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© Rob Greig

Liberty was founded in 1875, but the present Marlborough Street site, with its ships’ timbers and leaded windows, was built in the 1920s. The interconnecting jumble of rooms, with the odd fireplace and cushioned window seat, makes for an intimate feel – as if you’ve strayed into a private room in a stately house. It’s not an accident, founder Arthur Lasenby Liberty wanted customers to feel as if they were exploring someone’s home, keeping the shopping galleries small, albeit linked to three rather grand atriums.

Although Liberty trades well on its history, it constantly squeezes innovation into its wood-panelled rooms. Alongside one of the best edits for fashion shopping in the world, in 2011 it expanded its men’s floor, adding a huge tailoring and accessories chamber packed full of posh undies. The Paper Room soon followed on the ground floor with micro-floral Liberty print stationery and gifts, and then the Dining Room opened – quirky cookware and gadgetry in a space modelled on the kitchen in Downton Abbey.

French publishing powerhouse Assouline opened its Literary Lounge on the ground floor, where you can flick through fashion, art and photography coffee-table books (which are, oddly, the size of coffee tables). The Beauty Hall then doubled in size with ten new brands – their counters manned by an eerily beautiful staff. And five new treatment rooms are set to open.

But for all its pomp and fizz, Liberty doesn’t take itself too seriously – there’s a genuine sense of whimsy in its approach to retail. Collaborations with brands like Nike produce floral sneakers (that instantly sell out) and, via its Art Fabrics project, Liberty has worked with babydoll-dress fancier Grayson Perry and even Hello Kitty to create exclusive fabrics. Liberty threw a Hawaiian luau (complete with rum shack) for its Vogue Fashion’s Night Out party in September. It also hosts Dragons’ Den-like open days for entrepreneurs to pitch new products (which usually involves nervous people dragging sofas and knick-knackery up and down the stairwells). Visitors can also have their moustache expertly trimmed and waxed at Murdock barbers or their barnacles plucked off by expert chiropodists in the Margaret Dabbs Sole Spa.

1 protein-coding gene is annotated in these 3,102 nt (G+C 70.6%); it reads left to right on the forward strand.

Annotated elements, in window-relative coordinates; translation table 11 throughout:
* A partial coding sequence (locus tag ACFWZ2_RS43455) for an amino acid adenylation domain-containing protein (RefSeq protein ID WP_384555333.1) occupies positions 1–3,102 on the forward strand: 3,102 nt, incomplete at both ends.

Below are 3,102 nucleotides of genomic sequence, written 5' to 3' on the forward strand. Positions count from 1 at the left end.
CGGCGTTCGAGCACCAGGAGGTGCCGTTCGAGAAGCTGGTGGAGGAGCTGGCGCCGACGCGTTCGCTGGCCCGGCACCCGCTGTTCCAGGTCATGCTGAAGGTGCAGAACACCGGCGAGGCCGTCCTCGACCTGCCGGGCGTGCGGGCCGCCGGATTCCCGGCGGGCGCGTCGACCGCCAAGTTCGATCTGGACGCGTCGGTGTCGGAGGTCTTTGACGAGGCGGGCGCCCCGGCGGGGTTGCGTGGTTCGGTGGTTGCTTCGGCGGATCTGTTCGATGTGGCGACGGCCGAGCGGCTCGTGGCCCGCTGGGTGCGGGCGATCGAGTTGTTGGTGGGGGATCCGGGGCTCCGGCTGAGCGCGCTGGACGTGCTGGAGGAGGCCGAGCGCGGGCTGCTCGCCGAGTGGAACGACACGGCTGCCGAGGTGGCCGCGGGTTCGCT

Unapologetically eccentric and truly innovative, Liberty is a London icon.

Liberty is number 2 in our list of the 100 best shops in London.

See more great department stores in London


Venue name: Liberty
Address: Regent Street
Opening hours: Open 10am-9pm Mon-Sat; noon-6pm Sun
Transport: Tube: Oxford Circus tube

Average User Rating

4.5 / 5

Rating Breakdown

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  • 1 star:0
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Katie R
Staff Writer

 Without a doubt one of London's loveliest shops. A trip around Liberty feels a bit like wandering around an old mansion - in the best possible way. If you can brave the crowds on Regent Street, it's especially atmospheric around Christmastime. Of course, it’s best known for its fabrics, so the haberdashery section is a must-visit (even if you aren’t remotely craftily inclined), while the jewellery hall and contemporary womenswear offering are also pretty jaw-dropping. The beauty hall is one of the best in London, and easily rivals the much bigger cosmetics departments found at Selfridges etc. Look out for cult products like Egyptian Magic, Mermaid shampoo, Mane n’ Tail shampoo… as well as well-stocked counters from the likes of Hourglass, Laura Mercier, Nars etc.

Rebecca Davies

What a wonderful shop! Has every single thing you need under one room, ranging from affordable prices to extortionate prices, but it's amazing to see all the designer clothing/accessories, and how they have been displayed about the room. The Chocolate room is amazing, and not too pricey! Lovely shop, great staff, well worth a visit!